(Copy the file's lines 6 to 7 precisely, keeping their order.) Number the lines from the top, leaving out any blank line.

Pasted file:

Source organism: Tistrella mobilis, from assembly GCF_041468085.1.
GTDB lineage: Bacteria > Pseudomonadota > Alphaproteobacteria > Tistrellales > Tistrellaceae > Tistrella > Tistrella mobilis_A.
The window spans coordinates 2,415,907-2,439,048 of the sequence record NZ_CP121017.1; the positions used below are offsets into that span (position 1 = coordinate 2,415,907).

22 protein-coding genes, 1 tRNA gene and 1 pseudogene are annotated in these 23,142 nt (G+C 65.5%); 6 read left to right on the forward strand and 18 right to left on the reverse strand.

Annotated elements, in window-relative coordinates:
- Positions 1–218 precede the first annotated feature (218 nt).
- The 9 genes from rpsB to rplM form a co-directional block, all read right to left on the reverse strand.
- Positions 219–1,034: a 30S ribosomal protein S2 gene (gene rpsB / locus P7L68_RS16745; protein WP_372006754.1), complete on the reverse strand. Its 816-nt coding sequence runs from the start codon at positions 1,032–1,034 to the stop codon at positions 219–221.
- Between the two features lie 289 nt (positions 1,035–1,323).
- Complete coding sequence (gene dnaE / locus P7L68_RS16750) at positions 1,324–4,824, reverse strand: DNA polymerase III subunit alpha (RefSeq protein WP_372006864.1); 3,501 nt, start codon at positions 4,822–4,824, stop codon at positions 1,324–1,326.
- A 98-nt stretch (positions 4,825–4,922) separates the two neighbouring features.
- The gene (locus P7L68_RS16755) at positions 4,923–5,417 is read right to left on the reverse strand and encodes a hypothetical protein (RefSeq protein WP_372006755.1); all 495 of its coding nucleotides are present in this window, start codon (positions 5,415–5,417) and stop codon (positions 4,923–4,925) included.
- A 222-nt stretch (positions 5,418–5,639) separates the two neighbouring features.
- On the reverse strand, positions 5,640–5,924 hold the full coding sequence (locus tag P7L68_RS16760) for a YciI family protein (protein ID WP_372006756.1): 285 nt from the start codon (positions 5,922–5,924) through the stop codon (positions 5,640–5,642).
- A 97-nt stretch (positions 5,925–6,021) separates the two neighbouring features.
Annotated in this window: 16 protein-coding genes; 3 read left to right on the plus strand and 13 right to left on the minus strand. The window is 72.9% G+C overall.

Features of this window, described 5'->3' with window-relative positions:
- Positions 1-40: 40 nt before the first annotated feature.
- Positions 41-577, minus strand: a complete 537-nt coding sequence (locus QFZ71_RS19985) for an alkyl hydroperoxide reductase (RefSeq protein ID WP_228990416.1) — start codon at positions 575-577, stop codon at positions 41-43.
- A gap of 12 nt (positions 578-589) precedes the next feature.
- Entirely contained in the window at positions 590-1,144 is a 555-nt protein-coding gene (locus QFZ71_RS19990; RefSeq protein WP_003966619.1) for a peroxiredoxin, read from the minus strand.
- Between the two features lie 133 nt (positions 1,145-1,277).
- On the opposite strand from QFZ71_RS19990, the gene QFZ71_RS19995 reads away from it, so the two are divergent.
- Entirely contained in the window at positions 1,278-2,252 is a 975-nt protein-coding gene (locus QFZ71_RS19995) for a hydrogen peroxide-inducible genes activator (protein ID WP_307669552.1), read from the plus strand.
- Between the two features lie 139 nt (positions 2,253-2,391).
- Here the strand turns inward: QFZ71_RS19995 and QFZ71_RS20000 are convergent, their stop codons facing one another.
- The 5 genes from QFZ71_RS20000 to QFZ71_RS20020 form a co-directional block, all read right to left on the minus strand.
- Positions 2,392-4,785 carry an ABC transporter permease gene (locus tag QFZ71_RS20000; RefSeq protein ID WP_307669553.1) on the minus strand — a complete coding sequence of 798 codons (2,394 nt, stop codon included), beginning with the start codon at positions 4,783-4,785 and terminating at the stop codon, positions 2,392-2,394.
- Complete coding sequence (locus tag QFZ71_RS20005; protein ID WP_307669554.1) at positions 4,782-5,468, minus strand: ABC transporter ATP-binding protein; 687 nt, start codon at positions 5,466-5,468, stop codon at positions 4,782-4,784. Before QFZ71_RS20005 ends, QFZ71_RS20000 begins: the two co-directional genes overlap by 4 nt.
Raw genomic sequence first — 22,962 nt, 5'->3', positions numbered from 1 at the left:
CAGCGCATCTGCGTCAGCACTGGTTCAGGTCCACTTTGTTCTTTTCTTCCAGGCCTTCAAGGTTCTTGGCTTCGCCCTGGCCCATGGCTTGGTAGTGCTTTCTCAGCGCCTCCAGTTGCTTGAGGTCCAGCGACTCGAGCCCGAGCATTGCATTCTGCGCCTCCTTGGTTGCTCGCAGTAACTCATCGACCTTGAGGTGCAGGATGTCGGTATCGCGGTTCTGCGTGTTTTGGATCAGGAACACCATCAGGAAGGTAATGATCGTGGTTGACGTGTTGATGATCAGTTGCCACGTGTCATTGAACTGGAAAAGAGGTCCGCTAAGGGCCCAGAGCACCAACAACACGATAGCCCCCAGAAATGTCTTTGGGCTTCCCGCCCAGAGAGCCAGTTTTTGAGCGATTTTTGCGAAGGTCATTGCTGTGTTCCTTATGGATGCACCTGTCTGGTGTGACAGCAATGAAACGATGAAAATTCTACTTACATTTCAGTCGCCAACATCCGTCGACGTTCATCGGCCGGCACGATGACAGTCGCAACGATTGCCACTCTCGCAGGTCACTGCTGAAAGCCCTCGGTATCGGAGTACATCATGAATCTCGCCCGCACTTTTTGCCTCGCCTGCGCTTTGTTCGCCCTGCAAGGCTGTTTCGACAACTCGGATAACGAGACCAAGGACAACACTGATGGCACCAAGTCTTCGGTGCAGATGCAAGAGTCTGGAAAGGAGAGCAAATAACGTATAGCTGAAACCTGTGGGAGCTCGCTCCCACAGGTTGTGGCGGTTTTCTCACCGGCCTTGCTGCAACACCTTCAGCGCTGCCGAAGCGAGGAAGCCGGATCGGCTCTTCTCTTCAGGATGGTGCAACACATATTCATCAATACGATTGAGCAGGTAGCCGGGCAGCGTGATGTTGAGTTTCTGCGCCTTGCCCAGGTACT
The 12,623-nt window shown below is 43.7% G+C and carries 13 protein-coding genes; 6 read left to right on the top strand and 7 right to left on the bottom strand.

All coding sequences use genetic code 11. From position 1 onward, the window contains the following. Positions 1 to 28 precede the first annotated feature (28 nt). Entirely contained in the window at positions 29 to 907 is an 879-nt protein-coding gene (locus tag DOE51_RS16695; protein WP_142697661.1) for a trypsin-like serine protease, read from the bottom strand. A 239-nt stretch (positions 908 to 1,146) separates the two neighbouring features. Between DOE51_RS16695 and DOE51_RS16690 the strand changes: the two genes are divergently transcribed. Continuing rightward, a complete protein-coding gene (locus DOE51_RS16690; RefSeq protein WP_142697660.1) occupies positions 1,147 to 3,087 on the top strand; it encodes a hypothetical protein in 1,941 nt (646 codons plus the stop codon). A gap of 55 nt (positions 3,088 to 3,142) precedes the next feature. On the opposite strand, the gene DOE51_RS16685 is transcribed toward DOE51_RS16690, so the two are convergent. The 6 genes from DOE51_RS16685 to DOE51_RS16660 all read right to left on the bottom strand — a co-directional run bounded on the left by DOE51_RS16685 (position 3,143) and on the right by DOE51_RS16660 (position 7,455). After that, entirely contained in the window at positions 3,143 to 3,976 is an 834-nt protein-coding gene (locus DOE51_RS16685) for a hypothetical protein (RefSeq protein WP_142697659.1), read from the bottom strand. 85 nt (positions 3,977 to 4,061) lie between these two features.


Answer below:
- Positions 1–218 precede the first annotated feature (218 nt).
- The 9 genes from rpsB to rplM form a co-directional block, all read right to left on the reverse strand.